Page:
A Sudanese woman and her two daughters fled from Misrata to Tripoli in response to the counter-revolutionary violence carried out by the anti-Gaddafi forces in Misrata. They are still loyal to the revolutionary leader., a photo by Pan-African News Wire File Photos on Flickr.
Libya: demonization and self-determination
By Sara Flounders
Co-Director, International Action Center
Published Jul 21, 2011 11:13 PM
If you went to a shopping center, a street corner or a graduate school of a top university in the U.S. and conducted a pop quiz asking who are the kings or crown princes of Saudi Arabia, Jordan, Morocco and Bahrain; the emir of Kuwait, Qatar or Dubai; and the sultan of Oman, most people would not be able to name any of them.
These dictators and feudal monarchs hold absolute control in corrupt and brutal regimes. Their rule is kept in place by U.S. arms, troops and mercenaries, but they are anonymous to the U.S. population and to most of the world’s people.
But if you went anywhere in the U.S. today and asked who lives in Libya, there is only one name that a large part of the population could tell you: Gadhafi. Many people, even if they do not know that Libya is in Africa, might tell you that Gadhafi is an evil man who “must go.”
The corporate media can demonize the leader of a country targeted by the Pentagon to the point that the consequences of using the most deadly weapons against a totally defenseless population are hidden and dismissed.
No other country in history has the capacity to wreak such havoc, using cruise missiles, bunker busters, drones, depleted uranium and dense inert metal explosive bombs, anti-personnel razor shredding bomblets, and anti-personal mines.
What should be the response to this terror?
Unfortunately, a minority of groups or individuals who present themselves as opponents of war spend more time cataloguing Gadhafi’s past real or alleged shortcomings than rallying people to respond to this criminal, all-out U.S. attack. Their influence would be small, except that it coincides with the opinions of the U.S. ruling class. Thus it is important to thoroughly answer their arguments.
Whatever mistakes made by the leaders of a small, underdeveloped country facing U.S. sanctions, sabotage and assassination attempts, they are not the reason the U.S. is hell-bent on destroying Libya today.
What is at stake?
U.S., French, British and Italian imperialists are determined to lay hold of Libya’s now well-developed infrastructure of oil refineries, pumping stations, gas lines, ports and pipelines directly into Europe, as well as billions of dollars in gold reserves, oil reserves — the largest in Africa — and Libya’s other rich assets. All of this has been built up over the four decades since U.S. and British imperialism were kicked out of the country.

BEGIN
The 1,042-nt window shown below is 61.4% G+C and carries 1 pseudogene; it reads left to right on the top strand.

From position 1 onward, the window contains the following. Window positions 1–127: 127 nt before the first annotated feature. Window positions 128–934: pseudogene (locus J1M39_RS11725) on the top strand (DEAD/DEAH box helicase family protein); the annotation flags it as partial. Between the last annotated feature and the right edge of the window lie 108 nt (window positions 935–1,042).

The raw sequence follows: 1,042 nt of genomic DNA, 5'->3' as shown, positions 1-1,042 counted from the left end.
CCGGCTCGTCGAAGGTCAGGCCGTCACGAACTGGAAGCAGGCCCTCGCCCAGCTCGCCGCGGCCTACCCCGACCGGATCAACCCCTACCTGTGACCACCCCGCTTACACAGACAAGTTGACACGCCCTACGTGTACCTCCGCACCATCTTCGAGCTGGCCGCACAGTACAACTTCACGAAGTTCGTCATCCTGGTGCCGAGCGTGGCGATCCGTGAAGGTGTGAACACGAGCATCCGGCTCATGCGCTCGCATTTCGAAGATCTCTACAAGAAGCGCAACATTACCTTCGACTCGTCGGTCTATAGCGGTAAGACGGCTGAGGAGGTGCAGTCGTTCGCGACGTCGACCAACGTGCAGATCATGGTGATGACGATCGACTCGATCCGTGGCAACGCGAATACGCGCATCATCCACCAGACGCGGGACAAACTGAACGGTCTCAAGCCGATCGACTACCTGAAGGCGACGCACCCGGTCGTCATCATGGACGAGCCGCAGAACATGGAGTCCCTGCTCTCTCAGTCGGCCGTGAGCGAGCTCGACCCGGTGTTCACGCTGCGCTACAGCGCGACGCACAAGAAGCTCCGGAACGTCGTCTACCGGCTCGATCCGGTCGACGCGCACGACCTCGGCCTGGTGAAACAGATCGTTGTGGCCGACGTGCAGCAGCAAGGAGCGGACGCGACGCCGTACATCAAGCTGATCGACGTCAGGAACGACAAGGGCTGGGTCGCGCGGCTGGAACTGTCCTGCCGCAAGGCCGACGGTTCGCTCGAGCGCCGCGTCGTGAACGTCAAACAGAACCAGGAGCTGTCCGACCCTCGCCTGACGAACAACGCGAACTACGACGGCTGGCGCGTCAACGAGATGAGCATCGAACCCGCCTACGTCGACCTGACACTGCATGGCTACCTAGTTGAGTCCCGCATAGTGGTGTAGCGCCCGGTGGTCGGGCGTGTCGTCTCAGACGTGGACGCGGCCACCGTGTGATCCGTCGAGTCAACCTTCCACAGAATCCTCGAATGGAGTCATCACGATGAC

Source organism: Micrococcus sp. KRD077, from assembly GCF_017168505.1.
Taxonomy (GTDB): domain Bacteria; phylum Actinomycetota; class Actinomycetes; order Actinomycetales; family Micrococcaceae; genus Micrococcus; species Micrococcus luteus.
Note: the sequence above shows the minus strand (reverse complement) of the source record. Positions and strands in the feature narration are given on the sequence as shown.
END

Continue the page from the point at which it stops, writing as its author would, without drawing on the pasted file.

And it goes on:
The imperialists are especially determined to stop Libya’s assistance in the development of other African countries. The plans for a United Federation of Africa, which were put forth by Libya and backed with $90 billion in investment funds, deeply threaten the continued multinational corporate looting of the continent.
The people of Libya have resisted more than four months of nonstop aerial assault. The bombing has united the population. Their cohesion has grown. More than 1 million people hold giant rallies in Tripoli.
A government in fear of its population would never hand guns to the public, but Libya’s government has distributed more than 3 million weapons in a country of 6.5 million people to enable them to resist occupation.
Incredibly, it looks like the imperialists are facing still another failed war. A falling out among thieves seems to be taking place as NATO’s frustration mounts.
The response to this colonial war of aggression should be the same as the response to a racist mobilization, a racist lynch mob or a police attack on an oppressed community: Mobilize all possible forces to stand up to the crime and say “no!” Refuse to take part in the orchestrated campaign of vilification.
This may not be an easy position to take. But it is essential to reject the racist political onslaught that accompanies the military onslaught.
Demonization is meant to disorient and put the massive, criminal destruction planned by U.S. imperialism beyond debate. Enormous pressure is placed on every level of the U.S. population to accept the premise that the targeted country and its leadership are to blame. The attacks are presented as if only one person lives in Libya, and not 6.5 million people.
In preparation for a war of conquest, the role of the corporate media is to endlessly repeat every charge and statement made by the institutions of U.S. power. An almost frenzied level of lies, wild fabrications, racist stereotyping and ugly caricatures saturates all political discussion.
The corporate media spread the demands that the Pentagon death machine must act in the name of “humanity” in order to “save lives.” The war itself is cloaked in neutral terms. In the case of Libya, more than 16,000 bombing sorties against people are described as implementing a “no-fly zone.” The White House has assured the population that this bombing is not an act of war. The administration won’t even discuss it with Congress.
The response to media demonization in the midst of a war mobilization must be to focus on the outrageous crime being committed and refuse to accept or give weight to any justification for it.
Despite an ocean of propaganda, poll after poll has confirmed that from 60 percent to 65 percent of the U.S. population is against the U.S. war on Libya. This should give all opponents of this imperialist war great hope and confidence.
But the demonization and racist war propaganda have seeped down into a layer of the progressive and anti-war movement.